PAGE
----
Failure to deduct social security taxes.


Finally, IOD correctly argues that the district court erred in not deducting social security taxes from its estimate of Pickle's future income. This point, however, was not made by formal objection, or by questioning during IOD's rigorous and thorough cross-examination of Pickle's expert economist, or after trial by a Fed.R.Civ.P. 59 motion, and thus has not been preserved for appeal. See Madore v. Ingram Tank Ships, Inc.


Structuring of judgment and reimbursements.


In addressing this troublesome issue, we first note that Pickle has not filed a cross-appeal contesting the judgment's structure or the reimbursals ordered. He merely argues in his reply brief that the $26,000 reimbursement to IOD and $13,097.60 of the reimbursement to Maryland Casualty represented maintenance and should not be credited, off-set, or reimbursed. The arguments before us concerning reimbursement are those of Underwriters, the intervenors-on-appeal.


Underwriters argues that the judgment will reimburse Maryland Casualty for money it was contractually obligated to pay, thereby making Underwriters liable for a primary amount even though it is only the excess insurer. Maryland Casualty candidly concedes that it should not have been reimbursed for amounts paid Pickle up to its policy limits of $25,000, but apparently would restrict its claim for reimbursement to the sum of $6,919.52, the amount assertedly paid in excess of those limits. Maryland Casualty's claim is based on evidence presented only to this court. We may not and do not consider it. See Scarborough v. Kellum, 525 F.2d 931 (5th Cir.1976); Smith v. United States, 343 F.2d 539 (5th Cir.), cert. denied, 382 U.S. 861, 86 S.Ct. 122, 15 L.Ed.2d 99 (1965). Maryland Casualty may not increase the reimbursal amount ex parte on appeal. See supra, n. 2. But its concession that it should not have been reimbursed for its policy limits is laudatory and appropriate, and we perceive no just reason for completely extinguishing its reimbursal award, provided the claim of Underwriters receives appropriate consideration on remand.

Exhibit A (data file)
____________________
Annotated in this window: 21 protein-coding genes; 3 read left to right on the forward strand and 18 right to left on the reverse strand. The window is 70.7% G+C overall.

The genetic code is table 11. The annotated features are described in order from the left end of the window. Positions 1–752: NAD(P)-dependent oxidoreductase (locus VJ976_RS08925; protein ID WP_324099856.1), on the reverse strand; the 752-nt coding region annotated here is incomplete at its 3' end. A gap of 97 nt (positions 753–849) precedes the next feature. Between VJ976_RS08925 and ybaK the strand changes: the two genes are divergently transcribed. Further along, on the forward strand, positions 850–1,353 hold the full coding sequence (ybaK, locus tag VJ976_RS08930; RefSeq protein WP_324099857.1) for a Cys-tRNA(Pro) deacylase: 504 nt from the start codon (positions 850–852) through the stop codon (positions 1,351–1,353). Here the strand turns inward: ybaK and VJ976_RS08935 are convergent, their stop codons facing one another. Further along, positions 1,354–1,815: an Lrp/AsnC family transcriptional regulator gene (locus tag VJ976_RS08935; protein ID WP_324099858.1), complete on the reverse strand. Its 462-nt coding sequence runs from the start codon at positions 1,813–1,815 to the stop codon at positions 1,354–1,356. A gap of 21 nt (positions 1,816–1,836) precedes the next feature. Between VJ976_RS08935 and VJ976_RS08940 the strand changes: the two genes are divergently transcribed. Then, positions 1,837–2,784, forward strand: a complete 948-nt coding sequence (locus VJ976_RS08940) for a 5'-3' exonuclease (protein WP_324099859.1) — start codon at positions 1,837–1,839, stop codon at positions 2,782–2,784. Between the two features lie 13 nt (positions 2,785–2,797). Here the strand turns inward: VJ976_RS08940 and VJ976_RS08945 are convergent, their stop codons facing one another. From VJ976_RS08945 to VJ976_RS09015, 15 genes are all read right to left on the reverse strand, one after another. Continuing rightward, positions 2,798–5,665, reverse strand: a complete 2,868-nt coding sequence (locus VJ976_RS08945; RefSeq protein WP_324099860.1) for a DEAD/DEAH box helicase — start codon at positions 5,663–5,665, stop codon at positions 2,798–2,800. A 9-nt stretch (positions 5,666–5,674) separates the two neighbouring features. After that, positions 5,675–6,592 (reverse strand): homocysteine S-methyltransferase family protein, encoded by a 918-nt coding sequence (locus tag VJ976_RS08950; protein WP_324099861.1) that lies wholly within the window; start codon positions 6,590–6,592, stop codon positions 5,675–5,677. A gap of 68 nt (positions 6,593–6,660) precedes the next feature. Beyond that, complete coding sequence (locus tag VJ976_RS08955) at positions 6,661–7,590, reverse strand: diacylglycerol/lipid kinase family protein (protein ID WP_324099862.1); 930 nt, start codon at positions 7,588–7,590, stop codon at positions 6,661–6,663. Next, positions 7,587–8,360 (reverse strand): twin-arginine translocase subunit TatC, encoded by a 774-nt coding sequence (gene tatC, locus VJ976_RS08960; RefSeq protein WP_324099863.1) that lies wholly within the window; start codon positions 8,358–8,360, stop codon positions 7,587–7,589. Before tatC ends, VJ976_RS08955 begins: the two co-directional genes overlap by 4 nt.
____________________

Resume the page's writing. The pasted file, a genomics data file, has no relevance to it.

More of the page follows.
Underwriters' motion to intervene on appeal consists, essentially, of a claim that because of the structuring and phrasing of the reimbursal judgment, it should be considered a necessary and indispensible party under Fed.R.Civ.P. 19(a) & (b). Although the original defendants failed to present this defense to the trial court, their failure does not prevent our considering it on appeal, United States v. Sabine Shell, Inc., 674 F.2d 480 (5th Cir.1982); McCulloch v. Glasgow, 620 F.2d 47 (5th Cir.1980), especially when prior to the enunciation of the judgment, Underwriters had no reason to believe that the disposition of this suit would "impair or impede" their ability to protect their interests. Fed.R.Civ.P. 19(a)(2)(i). Moreover, a Rule 19 objection can even be noticed on appeal by the reviewing court sua sponte. Provident Trademens Bank & Trust Co. v. Patterson, 390 U.S. 102, 88 S.Ct. 733, 19 L.Ed.2d 936 (1968); Kimball v. Florida Bar, 537 F.2d 1305 (5th Cir.1976).


Although we today recognize the existence of this joinder issue, we do not find it fit for resolution at this juncture:


We could not resolve this issue without additional briefs examining each of the factors enumerated in Rule 19, and we would have to remand in any case if we held for [intervenor] on this issue. Therefore, we think it appropriate to remand in the first instance so that ... the district court can determine whether the [intervenor] can or should have been joined under the provisions of Rule 19.


Kimball, 537 F.2d at 1307. These same considerations mandate that we vacate that part of the judgment concerning reimbursals to Maryland Casualty and remand for a reconsideration of that issue, and for consideration of the claims of Underwriters, including the threshold question whether they should now be allowed an opportunity to present their claims.